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Some higher-level animals have been taught to communicate via sign-language, even with many hundreds of hand-symbols. And these tutored creatures string together symbols to create proto-sentences and, by such, do convey messages. But, is this communicative interchange of the same order of language that humans experience?
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animal psychologist Francine Patterson and Koko the gorilla
The subject of animal communication, I feel, is both extremely interesting and important as it provides a foil against which we might better know ourselves.
It’s a topic that I’ve looked at over the years; especially, the research concerning the teaching of hand-signs to higher-level animals, such as gorillas, chimpanzees, dogs, and others.
So much could be said here. I must purposefully offer only the briefest outline of my findings as this study is worthy of volumes of discussion. I will direct you to one of the best treatments of this inquiry and encourage you to get more details there.
Editor's note: The following information is from Augros & Stanciu's The New Biology, chapter three, "Animals and Man."
Augros & Stanciu's
The New Biology
George Stanciu, PhD, theoretical physics
Robert Augros, PhD, philosophy
|Robert M. Augros
||George N. Stanciu
The problem, as I see it, as one approaches this subject, is that of two opposing camps:
Most, not all, of those teaching hand-signals tend to anthropomorphize the animals; quickly, the furried creatures become beloved animals, virtual family members. Objectivity can now easily be lost with findings skewed in favor of bestowing upon the communicating animals a status of proto-human; and more.
On the other side, we find the Darwinistic animal psychologists. They view all creatures in terms of Descartes’ machine model. Everything is viewed deterministically; all animal behavior is seen as a reactive activity against some manipulating force. For these radical materialists, animals have no true interior life at all, no aspect of agency at all, no sense of awareness at all. The materialists cannot be trusted to present even-handed conclusions concerning these animal-communication studies as they have a vested interest in minimizing the role of Consciousness as basis of reality. (See the “Evolution” article for much discussion on these issues.)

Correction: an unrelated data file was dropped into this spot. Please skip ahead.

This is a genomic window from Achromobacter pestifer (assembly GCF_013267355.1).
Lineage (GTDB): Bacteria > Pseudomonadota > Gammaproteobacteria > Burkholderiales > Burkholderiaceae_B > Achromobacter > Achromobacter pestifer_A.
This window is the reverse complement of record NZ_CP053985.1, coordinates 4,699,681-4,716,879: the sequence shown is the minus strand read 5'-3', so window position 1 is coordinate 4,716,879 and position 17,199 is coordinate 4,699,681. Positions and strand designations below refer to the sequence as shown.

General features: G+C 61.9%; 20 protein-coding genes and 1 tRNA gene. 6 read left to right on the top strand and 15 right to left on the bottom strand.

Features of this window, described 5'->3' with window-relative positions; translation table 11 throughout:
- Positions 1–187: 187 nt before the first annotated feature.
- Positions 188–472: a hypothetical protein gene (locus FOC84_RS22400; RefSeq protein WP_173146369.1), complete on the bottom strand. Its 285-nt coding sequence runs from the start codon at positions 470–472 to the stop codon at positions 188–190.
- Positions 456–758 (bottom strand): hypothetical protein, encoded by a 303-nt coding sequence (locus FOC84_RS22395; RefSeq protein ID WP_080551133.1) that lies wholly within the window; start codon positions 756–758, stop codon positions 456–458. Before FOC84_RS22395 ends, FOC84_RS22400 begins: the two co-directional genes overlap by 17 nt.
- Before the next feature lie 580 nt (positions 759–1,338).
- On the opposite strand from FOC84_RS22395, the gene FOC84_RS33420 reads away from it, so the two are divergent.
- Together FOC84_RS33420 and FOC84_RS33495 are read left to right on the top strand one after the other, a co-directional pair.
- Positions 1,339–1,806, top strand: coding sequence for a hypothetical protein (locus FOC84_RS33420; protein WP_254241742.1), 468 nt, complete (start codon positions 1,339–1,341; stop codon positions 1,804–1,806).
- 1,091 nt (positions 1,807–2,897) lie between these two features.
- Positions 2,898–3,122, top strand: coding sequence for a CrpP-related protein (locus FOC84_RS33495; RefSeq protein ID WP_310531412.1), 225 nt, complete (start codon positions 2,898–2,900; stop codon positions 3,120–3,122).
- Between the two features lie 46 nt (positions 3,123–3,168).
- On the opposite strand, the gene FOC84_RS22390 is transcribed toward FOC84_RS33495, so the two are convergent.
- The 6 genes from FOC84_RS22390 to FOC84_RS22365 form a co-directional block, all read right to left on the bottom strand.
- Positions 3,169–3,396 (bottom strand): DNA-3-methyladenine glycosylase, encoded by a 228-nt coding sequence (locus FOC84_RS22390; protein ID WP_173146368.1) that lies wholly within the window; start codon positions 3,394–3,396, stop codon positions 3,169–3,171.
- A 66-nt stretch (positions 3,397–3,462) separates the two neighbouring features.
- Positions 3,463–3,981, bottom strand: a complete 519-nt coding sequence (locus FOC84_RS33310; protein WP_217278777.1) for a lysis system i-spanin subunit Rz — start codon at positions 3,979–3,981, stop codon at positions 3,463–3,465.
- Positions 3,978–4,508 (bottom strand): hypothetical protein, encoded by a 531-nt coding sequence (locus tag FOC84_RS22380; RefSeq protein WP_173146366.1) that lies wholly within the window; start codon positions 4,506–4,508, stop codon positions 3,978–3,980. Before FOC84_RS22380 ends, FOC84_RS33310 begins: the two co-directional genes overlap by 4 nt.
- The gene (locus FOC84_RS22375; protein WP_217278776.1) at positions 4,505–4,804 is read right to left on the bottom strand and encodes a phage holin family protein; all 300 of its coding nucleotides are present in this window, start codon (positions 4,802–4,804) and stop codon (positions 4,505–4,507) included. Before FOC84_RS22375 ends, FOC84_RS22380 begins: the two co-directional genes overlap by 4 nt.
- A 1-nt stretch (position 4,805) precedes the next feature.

animals are not almost-humans; a very wide cognitive chasm separates us
So, where does this leave us? The research data, fairly examined, reveals that animals are not robots, automata, or machines with no sense of agency or awareness; only the materialists are in the dark concerning what every pet-owner knows, that each animal is an individual with its own “personality.” But, all this acknowledged, neither are animals budding humans, just a small step below us cognitively, endowed with rudimentary, but true, abilities to rationalize, conceptualize, and authentically problem-solve. No, this is not case.
As I make these statements, I suddenly find myself in despair in terms of adequately addressing these questions in a short space. You will need to look at the fuller treatment in “The New Biology.” However, though the following, by themselves, will not be totally convincing, I offer these assertions from Augros and Stanciu:
for the chimp, its purpose in using words does not extend to human motivations for language; virtually all of the chimp's employment of words becomes an exercise in requesting or demanding something, or avoiding some unpleasantness
In all – all – of the years of teaching chimps and gorillas, none of their language represented a high-minded search for knowledge for its own sake, a detached philosophical pursuit of the truth. Instead, their language expressed a provincial desire for some pain-avoidance, some external good to be received, some benefit to be acquired and experienced.
animal language is so "means to an end"
We do not diminish any of this. These animals are intelligent. But their intelligence does not reach to the lofty levels of higher-order human cognition which might seek for understanding, wisdom, and knowledge – and these, for their own sake – even if there is no banana in the deal at the end - and without "the banana," or some fairly-immediate gratification, they wouldn't say a word; if you see what I mean.
for animals, even of a higher order, words are little more than a tool, an extension, of instinctual self-preservation and do not express a full-bodied rationalization
I must leave this discussion, though we’ve hardly broached the subject. There is too much to say. But even this much, the principle outlined just above, is probably the sum-and-substance of it.
Editor's last word:
Did you notice? I did, and I didn’t like it. All this talk about animal language as representation of mere survival, of organismic wanting and needing – sounds like most of the people we meet every day. Not everyone yet lives on the level of seeking for truth for its own sake. They still need the banana.